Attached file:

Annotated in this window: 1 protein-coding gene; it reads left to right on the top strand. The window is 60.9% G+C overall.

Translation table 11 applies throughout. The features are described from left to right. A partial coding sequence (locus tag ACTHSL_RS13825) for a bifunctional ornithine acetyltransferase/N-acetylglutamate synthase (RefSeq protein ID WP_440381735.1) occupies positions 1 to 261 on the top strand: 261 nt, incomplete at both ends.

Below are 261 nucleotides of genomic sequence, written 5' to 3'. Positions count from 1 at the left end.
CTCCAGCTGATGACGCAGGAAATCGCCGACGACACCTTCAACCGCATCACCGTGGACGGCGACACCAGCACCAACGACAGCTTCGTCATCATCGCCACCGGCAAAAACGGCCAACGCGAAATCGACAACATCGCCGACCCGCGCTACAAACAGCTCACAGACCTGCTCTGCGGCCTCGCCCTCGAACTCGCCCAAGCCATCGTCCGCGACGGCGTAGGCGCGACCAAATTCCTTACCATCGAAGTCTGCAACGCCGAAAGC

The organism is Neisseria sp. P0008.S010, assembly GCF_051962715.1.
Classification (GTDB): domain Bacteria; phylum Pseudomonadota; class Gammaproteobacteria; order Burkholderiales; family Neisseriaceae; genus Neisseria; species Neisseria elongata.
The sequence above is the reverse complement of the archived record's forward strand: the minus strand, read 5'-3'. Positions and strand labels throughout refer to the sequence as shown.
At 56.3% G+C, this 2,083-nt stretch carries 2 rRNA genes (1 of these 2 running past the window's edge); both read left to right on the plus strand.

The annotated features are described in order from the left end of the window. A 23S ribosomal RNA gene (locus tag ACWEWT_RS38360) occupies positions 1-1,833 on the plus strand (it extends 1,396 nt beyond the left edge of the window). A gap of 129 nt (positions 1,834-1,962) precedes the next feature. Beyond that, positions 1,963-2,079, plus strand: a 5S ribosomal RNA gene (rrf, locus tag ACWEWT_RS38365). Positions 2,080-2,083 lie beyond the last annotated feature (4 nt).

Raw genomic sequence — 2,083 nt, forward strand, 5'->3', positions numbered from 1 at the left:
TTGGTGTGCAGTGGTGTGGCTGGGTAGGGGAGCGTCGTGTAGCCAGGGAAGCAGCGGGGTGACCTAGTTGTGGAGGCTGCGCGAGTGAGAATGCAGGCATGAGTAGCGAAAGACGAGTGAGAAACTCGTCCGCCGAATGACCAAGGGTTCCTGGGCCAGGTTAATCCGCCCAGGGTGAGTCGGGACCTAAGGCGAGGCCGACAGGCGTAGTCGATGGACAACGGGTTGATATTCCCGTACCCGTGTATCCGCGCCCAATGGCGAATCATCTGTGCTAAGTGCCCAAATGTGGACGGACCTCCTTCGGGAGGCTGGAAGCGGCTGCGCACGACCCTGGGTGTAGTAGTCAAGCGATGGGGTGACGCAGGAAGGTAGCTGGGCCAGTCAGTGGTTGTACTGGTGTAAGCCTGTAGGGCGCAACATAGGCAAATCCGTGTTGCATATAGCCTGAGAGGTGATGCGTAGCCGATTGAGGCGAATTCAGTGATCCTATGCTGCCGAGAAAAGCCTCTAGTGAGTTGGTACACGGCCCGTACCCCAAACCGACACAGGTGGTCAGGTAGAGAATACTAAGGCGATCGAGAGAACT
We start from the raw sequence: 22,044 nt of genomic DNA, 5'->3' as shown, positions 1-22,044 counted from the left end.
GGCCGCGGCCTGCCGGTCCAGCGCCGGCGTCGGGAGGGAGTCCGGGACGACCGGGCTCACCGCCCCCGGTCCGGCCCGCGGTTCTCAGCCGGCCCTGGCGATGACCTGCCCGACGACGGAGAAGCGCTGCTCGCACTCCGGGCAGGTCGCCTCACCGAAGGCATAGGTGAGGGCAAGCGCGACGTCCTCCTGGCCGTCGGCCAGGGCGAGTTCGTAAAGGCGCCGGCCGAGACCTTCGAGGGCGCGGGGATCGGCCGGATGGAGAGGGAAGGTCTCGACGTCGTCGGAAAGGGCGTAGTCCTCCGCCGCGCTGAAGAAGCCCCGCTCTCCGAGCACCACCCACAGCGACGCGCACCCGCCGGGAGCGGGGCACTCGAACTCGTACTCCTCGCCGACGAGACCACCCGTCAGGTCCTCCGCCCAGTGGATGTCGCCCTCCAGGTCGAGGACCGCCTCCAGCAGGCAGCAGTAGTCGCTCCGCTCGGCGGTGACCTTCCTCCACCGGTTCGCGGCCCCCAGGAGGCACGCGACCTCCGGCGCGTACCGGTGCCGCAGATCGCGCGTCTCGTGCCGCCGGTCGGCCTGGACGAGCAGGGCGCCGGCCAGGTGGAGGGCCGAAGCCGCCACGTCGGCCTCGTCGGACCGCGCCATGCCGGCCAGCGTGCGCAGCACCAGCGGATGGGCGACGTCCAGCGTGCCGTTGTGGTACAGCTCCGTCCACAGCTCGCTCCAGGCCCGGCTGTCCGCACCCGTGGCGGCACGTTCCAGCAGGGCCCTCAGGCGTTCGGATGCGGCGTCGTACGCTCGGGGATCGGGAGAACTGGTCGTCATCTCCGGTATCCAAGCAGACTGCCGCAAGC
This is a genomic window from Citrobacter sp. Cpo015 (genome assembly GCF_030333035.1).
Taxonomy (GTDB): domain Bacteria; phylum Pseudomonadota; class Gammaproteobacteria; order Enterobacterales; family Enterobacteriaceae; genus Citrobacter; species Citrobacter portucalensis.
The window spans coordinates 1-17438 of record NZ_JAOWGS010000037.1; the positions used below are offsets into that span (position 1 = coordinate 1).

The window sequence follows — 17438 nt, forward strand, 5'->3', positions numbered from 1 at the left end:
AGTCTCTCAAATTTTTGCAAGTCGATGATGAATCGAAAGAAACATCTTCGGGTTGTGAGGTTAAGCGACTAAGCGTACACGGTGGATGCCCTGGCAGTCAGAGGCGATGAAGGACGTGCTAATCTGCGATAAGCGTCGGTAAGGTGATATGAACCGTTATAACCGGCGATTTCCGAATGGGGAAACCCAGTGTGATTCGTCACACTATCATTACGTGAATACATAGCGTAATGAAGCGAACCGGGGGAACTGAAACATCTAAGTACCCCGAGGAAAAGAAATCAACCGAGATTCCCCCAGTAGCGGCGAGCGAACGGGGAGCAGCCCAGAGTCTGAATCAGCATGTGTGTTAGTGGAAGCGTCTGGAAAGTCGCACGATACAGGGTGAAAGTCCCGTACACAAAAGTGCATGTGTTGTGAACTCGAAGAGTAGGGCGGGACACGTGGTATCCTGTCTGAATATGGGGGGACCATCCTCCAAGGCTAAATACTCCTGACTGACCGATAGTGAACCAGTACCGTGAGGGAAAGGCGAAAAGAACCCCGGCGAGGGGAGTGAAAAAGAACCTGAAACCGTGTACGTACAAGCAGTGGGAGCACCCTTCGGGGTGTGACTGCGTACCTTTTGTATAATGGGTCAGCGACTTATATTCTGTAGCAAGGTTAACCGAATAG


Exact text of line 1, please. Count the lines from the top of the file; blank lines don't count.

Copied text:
Annotated in this window: 1 protein-coding gene; it reads left to right on the top strand. The window is 60.9% G+C overall.